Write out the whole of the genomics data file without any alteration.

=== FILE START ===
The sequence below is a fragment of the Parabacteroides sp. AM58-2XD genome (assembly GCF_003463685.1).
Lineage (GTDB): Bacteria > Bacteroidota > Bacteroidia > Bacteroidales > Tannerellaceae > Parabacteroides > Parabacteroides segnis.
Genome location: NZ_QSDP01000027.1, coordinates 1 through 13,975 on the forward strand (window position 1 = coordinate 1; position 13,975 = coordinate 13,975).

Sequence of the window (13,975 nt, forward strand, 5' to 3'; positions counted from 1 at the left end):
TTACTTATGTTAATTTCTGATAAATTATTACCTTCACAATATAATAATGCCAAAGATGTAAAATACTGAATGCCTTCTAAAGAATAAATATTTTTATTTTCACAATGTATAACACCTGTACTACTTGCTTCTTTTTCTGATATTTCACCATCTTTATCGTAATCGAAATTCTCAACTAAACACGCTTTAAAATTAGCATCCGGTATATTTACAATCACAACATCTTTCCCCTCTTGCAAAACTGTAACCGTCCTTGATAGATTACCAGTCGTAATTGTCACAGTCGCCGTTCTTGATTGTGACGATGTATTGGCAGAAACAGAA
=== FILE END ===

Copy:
The sequence below is a fragment of the Parabacteroides sp. AM58-2XD genome (assembly GCF_003463685.1).
Lineage (GTDB): Bacteria > Bacteroidota > Bacteroidia > Bacteroidales > Tannerellaceae > Parabacteroides > Parabacteroides segnis.
Genome location: NZ_QSDP01000027.1, coordinates 1 through 13,975 on the forward strand (window position 1 = coordinate 1; position 13,975 = coordinate 13,975).

Sequence of the window (13,975 nt, forward strand, 5' to 3'; positions counted from 1 at the left end):
TTACTTATGTTAATTTCTGATAAATTATTACCTTCACAATATAATAATGCCAAAGATGTAAAATACTGAATGCCTTCTAAAGAATAAATATTTTTATTTTCACAATGTATAACACCTGTACTACTTGCTTCTTTTTCTGATATTTCACCATCTTTATCGTAATCGAAATTCTCAACTAAACACGCTTTAAAATTAGCATCCGGTATATTTACAATCACAACATCTTTCCCCTCTTGCAAAACTGTAACCGTCCTTGATAGATTACCAGTCGTAATTGTCACAGTCGCCGTTCTTGATTGTGACGATGTATTGGCAGAAACAGAA